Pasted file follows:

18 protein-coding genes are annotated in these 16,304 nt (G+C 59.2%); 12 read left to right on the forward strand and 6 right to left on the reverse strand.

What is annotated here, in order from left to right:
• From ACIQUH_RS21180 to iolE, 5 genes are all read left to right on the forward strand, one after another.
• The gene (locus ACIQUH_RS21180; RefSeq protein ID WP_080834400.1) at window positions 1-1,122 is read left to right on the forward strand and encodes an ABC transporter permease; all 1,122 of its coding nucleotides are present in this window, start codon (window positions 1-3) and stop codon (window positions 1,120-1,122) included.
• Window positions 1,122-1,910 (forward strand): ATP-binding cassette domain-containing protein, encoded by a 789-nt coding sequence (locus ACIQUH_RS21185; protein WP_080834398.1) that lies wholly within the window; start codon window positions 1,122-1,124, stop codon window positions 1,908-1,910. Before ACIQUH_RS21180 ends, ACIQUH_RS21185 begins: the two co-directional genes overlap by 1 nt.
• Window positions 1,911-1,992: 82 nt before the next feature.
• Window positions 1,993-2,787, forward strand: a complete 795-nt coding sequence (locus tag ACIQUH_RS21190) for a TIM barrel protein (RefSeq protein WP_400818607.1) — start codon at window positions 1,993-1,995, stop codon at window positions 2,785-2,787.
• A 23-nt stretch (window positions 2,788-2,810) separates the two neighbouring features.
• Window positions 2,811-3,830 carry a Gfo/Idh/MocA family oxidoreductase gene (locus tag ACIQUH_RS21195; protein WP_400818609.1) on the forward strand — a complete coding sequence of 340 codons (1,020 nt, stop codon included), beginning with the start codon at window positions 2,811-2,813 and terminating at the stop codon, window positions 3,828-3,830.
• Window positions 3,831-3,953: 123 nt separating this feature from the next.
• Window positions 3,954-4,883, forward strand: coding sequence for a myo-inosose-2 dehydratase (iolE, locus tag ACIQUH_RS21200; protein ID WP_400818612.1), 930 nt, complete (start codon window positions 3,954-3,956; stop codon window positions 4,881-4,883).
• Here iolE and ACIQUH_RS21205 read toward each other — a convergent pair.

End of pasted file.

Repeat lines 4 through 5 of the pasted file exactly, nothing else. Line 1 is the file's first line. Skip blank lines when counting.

• The gene (locus ACIQUH_RS21180; RefSeq protein ID WP_080834400.1) at window positions 1-1,122 is read left to right on the forward strand and encodes an ABC transporter permease; all 1,122 of its coding nucleotides are present in this window, start codon (window positions 1-3) and stop codon (window positions 1,120-1,122) included.
• Window positions 1,122-1,910 (forward strand): ATP-binding cassette domain-containing protein, encoded by a 789-nt coding sequence (locus ACIQUH_RS21185; protein WP_080834398.1) that lies wholly within the window; start codon window positions 1,122-1,124, stop codon window positions 1,908-1,910. Before ACIQUH_RS21180 ends, ACIQUH_RS21185 begins: the two co-directional genes overlap by 1 nt.